On its own, quercetin has a low bioavailability, which means your body absorbs it poorly. That’s why the supplements may include other compounds, such as vitamin C or digestive enzymes like bromelain, as they may increase absorption
Our Quercetin Complex Supplement provides high-quality quercetin combined with the ideal blend of bromelain, bioflavonoids and vitamin C for antioxidant support.

Side-effects of quercetin?
Quercetin is considered safe to take for healthy people. However, it can have side- effects including: Headaches, nausea, numbness and tingling

Finally, quercetin is the most readily available dietary flavonoid. It’s been linked to improved exercise performance and reduced inflammation, blood pressure, and blood sugar levels. Plus, it may have brain-protective, anti-allergy, and anticancer properties.
The initial benefits seem promising and more human research is currently been carried out.
Quercetin is a flavonoid found in fruit and vegetables. It has a wide range of benefits, which people can get by supplementing alongside a balanced diet.
Although many studies have found many potential benefits of quercetin, many of these studies have been animal or in vitro studies.
Further research on humans is necessary to understand the benefits and side effects fully.
If people want to supplement their diet with quercetin, they should seek advice from a healthcare professional first.
Quercetin is available from our store.


How To Run Faster

How To Run Faster

The cardio elite are scaling clown their distance for faster stamina wins. Try to keep up.

Over the past few years, Iron-people and cardio lovers have been trying to one-up each other by performing epic feats, competing on the number of miles they can run or ultras they’ve completed. Yet one of the most effective ways to train is the simplest: mastering the mile. And it’s having a revival.

“The one-mile run combines speed and endurance, and it’s a good indicator of your overall cardiovascular health. It doesn’t take you long to recover, you can run it again soon to see how much you’ve improved. You can’t say that about a marathon!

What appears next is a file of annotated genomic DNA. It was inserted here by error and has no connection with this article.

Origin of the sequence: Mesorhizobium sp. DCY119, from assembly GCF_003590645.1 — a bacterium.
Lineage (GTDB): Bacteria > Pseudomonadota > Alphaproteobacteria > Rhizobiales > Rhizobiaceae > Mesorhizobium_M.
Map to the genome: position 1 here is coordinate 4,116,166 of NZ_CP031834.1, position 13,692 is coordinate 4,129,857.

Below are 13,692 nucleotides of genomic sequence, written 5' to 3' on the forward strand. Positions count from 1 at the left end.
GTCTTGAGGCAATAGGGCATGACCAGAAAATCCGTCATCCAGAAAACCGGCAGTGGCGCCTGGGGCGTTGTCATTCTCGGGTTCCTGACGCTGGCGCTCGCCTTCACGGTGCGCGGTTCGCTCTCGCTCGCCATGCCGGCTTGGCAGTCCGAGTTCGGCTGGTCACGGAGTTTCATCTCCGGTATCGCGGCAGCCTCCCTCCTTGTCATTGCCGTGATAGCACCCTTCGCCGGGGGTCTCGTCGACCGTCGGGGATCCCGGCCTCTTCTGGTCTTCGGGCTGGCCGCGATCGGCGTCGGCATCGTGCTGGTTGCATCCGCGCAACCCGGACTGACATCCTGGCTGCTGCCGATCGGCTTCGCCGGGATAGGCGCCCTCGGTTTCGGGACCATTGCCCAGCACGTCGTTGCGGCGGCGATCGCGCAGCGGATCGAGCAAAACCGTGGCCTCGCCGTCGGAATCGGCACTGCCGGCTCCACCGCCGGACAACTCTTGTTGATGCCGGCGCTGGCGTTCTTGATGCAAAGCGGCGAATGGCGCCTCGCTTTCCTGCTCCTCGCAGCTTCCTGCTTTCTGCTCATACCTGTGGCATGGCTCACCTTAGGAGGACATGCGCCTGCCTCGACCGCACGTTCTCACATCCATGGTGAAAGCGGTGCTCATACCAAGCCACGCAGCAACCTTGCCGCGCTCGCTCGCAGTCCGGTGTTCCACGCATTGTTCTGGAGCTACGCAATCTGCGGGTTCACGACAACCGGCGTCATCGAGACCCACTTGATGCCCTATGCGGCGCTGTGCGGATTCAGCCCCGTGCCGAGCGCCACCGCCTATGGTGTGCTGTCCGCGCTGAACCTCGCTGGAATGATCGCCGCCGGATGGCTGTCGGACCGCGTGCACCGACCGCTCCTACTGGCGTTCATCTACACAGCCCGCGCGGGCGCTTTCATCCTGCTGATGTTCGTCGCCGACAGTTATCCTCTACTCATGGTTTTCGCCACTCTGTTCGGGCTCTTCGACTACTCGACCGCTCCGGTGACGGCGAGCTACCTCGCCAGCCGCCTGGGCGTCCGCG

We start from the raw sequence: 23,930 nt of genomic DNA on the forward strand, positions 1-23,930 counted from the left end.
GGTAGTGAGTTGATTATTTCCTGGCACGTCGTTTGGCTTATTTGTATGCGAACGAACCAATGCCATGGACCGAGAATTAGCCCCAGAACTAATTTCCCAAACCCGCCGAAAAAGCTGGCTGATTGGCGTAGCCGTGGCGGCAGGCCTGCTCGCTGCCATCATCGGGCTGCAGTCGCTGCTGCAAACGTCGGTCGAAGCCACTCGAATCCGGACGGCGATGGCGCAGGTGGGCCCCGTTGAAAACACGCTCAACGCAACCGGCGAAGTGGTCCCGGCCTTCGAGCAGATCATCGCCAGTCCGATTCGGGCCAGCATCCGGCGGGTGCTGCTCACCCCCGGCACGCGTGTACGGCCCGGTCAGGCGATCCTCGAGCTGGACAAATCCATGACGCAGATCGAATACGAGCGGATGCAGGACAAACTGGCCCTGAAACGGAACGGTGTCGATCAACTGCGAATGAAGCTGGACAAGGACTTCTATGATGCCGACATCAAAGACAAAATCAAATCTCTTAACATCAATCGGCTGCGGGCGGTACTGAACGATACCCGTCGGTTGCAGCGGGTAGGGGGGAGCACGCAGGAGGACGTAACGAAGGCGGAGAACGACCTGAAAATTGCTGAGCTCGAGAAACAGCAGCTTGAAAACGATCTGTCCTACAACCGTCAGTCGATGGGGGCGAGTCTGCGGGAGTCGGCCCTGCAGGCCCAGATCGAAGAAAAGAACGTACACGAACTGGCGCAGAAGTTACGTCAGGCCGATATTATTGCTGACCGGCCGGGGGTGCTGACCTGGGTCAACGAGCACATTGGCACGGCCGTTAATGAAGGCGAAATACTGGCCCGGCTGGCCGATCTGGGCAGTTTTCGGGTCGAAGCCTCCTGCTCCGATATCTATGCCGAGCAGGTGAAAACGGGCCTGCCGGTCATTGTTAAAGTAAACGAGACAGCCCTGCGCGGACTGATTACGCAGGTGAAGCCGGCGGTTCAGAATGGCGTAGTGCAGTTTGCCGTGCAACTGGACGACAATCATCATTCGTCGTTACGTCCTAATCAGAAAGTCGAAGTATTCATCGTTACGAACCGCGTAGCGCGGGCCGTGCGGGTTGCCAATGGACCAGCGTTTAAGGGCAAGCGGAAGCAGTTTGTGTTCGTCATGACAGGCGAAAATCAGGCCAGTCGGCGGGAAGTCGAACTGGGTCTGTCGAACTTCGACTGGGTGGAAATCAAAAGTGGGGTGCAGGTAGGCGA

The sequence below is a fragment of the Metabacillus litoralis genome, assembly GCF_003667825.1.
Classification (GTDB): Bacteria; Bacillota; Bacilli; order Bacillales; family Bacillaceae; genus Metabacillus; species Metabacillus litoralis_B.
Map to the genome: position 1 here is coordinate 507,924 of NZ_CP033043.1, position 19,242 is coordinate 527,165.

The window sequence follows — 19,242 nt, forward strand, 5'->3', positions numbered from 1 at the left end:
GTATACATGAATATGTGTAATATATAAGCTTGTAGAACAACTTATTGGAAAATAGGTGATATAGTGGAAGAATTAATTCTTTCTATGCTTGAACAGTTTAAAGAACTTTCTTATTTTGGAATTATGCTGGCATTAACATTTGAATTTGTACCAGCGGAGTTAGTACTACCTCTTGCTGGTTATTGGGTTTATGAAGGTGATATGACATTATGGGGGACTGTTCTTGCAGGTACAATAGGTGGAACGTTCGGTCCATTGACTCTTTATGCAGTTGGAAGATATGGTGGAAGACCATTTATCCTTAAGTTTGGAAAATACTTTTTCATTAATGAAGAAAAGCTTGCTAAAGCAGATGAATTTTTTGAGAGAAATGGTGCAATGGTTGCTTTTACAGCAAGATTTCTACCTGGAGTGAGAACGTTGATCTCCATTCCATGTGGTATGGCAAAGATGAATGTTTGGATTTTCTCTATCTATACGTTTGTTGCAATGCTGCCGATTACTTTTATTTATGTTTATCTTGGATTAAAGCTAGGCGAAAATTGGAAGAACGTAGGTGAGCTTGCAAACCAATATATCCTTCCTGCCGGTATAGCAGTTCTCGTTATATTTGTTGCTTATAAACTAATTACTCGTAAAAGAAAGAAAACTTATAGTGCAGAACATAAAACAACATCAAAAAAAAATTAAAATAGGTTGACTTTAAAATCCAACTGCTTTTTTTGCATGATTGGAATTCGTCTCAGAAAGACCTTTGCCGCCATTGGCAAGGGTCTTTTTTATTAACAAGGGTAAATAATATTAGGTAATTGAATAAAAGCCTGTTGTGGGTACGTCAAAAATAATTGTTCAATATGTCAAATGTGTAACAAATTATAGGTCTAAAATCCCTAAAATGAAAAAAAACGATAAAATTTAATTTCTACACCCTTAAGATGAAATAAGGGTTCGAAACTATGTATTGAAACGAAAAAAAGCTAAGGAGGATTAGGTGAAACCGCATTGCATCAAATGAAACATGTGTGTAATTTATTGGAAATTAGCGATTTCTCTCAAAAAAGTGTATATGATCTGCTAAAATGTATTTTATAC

Even better, you’ll notice yourself getting faster in just three weeks. While a typical runner can accomplish a mile in 10 minutes, completing one in six and a half minutes is where the bragging rights really lie. (The world record is three minutes and 43 seconds.)  Here are three ways to train for it.

200M Repeats

Run 200m, rest, then repeat 10 times

HOW: Run this shorter distance at a pace that’s two to four seconds faster than your mile pace. However long it takes you, rest for three times that time before the next repeat. (If you do it in 45 seconds, rest for two minutes and 15 seconds.) On the 10th effort, run as fast as the first.

WHY: Sprints build the strength and power you need to maintain speed over the mile, and repeating them will help tighten your form.

Uphill Endurance

Run up a hill for 60-90sec.

Walk down. Repeat 8 times

HOW: Find a tall hill outdoors or set a treadmill to an incline. The hill should be steep enough to make running up it feel like a nine out of 10 in terms of effort.

WHY: Getting used to uphill running will increase your stamina and prepare you psychologically to go all out in the home stretch. “It will be painful in the final 400m, and this gets you familiar with that feeling,” Mackey says.

Run 3 miles

HOW: Start at a pace that feels like a six out of 10 in terms of effort and gradually increase to a seven, Mackey says. This should be about 45 seconds to a minute slower than your mile pace and feel consistently challenging.

WHY: A tempo run pushes you out of your comfort zone with a pace that feels just a touch faster than you want to be running. This constant effort builds endurance for race day.

Life Hack Your Hormones

The chemical messengers in your blood will help you smash your weight-loss goals. Here’s the skinny on the science…

In the weight-loss conversation, almost everyone obsesses over diet and exercise. However, the latest science shows that not only are your hormones a defining factor in how you age, they also play a crucial role in the way you put on (or lose) fat. Calories, of course, remain king. But armed with our crash course on hormones, you can expect to burn off a princely sum in your pursuit of a lean physique.